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Behind the Scenes of Your Favorite Cuisine

The Dan Marino Foundation

Written by Cynthia Goodman

Many of us have heart-grabbing fears, and a general lack of knowledge when we hear the word autism, especially if we have, or are about to have, children. One in 100 children are diagnosed with autism. Yet the condition is still largely misunderstood. Fortunately, that is changing, thanks in large part to one of our own, Dan Marino.


Children and adults with autism, a problem associated with normal development of the brain, have problems with communication, social interaction and even play activities. It’s hard for them to relate to the outside world. Dan Marino and his wife Claire have been at the forefront in a heartfelt and successful fight with autism. Their son, Michael, was diagnosed with autism at age 2. Unlike other parents with autistic children, they did have the resources to bring in specialists to work with Michael daily in their home. But instead of shutting off and isolating themselves to deal with Michael’s disability, they dedicated themselves to ensuring that everyone like Michael could have the same opportunities he had. The Marinos began a foundation that led to the Dan Marino Center ( in South Florida that today helps about 3,500 children a month with learning disabilities.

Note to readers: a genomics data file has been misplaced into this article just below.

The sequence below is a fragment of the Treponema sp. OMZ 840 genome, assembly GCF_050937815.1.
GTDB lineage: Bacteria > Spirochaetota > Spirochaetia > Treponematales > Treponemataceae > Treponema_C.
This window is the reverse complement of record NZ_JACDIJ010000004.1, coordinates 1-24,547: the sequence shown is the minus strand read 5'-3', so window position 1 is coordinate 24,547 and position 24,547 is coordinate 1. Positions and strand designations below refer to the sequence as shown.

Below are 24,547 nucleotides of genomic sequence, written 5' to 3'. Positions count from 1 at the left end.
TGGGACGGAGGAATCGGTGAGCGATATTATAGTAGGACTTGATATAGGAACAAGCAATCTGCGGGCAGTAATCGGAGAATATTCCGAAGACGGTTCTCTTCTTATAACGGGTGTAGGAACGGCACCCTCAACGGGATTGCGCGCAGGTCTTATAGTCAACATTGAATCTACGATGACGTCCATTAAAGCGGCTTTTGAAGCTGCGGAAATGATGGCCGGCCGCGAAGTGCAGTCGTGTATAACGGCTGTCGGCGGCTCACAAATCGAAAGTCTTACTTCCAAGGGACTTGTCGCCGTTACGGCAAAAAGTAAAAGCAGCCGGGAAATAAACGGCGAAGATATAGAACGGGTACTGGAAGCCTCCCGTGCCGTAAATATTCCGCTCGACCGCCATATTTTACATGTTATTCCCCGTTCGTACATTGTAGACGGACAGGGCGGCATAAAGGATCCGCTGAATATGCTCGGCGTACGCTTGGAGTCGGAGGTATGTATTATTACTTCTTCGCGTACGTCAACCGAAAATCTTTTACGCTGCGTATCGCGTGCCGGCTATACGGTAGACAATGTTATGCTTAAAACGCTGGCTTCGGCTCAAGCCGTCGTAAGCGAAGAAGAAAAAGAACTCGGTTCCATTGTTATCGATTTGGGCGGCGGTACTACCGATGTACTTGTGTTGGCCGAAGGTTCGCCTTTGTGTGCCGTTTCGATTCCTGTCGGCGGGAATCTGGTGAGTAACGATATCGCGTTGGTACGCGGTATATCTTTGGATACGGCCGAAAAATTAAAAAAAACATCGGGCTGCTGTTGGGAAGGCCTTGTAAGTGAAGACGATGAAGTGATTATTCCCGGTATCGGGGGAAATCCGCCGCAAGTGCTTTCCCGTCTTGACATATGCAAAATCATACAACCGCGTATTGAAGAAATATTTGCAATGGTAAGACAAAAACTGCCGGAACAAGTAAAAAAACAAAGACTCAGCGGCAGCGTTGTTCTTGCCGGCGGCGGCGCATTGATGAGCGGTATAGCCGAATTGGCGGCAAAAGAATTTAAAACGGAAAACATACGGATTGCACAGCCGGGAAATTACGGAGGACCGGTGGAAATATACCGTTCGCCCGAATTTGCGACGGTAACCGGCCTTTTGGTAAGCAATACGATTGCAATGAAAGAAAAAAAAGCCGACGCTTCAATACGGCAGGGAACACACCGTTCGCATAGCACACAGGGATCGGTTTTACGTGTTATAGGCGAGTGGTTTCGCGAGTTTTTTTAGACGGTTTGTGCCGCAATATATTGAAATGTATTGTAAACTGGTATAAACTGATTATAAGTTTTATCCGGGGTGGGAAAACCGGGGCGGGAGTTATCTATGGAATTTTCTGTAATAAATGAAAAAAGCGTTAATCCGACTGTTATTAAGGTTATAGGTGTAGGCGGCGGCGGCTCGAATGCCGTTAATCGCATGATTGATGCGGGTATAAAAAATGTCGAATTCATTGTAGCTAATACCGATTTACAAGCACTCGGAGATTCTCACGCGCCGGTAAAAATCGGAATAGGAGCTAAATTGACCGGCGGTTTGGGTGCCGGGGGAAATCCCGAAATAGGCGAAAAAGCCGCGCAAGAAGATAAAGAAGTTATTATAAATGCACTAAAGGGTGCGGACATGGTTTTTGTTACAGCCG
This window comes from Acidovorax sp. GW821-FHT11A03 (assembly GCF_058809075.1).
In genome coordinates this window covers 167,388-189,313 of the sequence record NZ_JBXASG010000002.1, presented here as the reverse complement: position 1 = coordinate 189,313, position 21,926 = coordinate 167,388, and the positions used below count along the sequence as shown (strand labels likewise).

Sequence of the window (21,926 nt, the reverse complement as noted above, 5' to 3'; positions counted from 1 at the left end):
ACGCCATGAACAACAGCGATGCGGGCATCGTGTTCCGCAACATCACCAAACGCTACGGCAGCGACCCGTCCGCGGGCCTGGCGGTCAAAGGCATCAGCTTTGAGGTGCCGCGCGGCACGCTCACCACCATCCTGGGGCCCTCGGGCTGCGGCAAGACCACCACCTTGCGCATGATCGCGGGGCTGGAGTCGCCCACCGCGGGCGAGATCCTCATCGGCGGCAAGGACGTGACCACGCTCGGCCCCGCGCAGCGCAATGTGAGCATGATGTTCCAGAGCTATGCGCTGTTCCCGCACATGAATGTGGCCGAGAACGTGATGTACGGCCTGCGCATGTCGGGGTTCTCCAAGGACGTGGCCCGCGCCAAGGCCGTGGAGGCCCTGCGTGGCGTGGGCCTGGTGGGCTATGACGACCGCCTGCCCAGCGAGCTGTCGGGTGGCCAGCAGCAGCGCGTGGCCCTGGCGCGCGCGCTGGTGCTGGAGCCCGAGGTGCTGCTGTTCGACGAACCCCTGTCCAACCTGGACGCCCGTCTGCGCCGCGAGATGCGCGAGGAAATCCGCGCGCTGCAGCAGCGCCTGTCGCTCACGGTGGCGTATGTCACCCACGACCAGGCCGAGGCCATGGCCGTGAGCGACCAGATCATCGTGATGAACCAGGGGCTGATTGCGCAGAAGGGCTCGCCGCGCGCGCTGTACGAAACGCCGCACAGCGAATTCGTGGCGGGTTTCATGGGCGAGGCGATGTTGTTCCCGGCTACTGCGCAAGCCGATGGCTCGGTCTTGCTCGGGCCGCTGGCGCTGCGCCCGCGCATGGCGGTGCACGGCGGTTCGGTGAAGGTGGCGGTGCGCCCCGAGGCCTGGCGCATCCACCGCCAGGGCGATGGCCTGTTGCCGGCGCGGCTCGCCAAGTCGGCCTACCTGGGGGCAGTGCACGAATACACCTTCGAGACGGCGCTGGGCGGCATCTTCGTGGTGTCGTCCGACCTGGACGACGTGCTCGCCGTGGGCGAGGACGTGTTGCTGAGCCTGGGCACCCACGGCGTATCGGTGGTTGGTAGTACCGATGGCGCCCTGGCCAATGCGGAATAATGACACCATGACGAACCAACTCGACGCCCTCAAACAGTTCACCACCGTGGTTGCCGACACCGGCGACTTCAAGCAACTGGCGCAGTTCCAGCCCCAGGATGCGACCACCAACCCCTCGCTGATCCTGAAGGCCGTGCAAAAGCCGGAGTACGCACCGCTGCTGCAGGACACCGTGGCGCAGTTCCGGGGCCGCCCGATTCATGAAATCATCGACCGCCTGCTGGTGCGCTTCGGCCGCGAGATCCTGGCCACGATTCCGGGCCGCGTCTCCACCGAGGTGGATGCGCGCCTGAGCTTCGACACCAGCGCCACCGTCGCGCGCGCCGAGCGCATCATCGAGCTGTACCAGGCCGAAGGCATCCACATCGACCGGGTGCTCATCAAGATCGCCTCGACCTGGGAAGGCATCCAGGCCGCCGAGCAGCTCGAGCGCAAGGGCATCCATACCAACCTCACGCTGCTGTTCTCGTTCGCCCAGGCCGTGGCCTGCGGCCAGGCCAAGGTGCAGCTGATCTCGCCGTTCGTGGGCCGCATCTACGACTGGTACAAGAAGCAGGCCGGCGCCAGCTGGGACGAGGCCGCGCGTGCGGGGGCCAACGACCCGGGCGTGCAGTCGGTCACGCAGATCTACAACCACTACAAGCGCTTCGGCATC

As Mary Partin, CEO of the Dan Marino Foundation explains, “The Marinos have a real feel in their hearts for this since 1992, and are just as dedicated today as back then. They see the need, and the differences that can be made. The Marinos’ remain passionate about the Foundation’s mission to “open doors” for children and young adults.” Partin says it was the Marino’s idea to use the phrase “open doors” because they wanted there to be a place “where people who may not have the resources can bring their children to get diagnosed and treated.”


The various arms of the Marino center help with outreach services, research for transition programs, summer jobs and full time employment, and many other programs that help autistic kids and teens gain the skills to be independent. The Foundation will soon open the “Open Door Café”, in partnership with the K.C. Wright School Board, in Fort. Lauderdale. The coffeehouse will begin operations with 14 employees from the Marino Center. “These employees will learn a trade and then more people will be hired,” says Partin. “This will show that young people with a disability are capable, intelligent. Employers will see the importance of opportunity to support individuals, not a disability.”


Michael Marino himself, now a college student, is a sterling example of what can be done. “I won’t say I have been cured because you can’t really be cured of autism. But I have overcome it. I don’t notice it at all anymore.”


Michael’s is an encouraging story, and because of the Marino Center, it is one whose happy ending can be repeated for all who enter its “open doors.”-DUO


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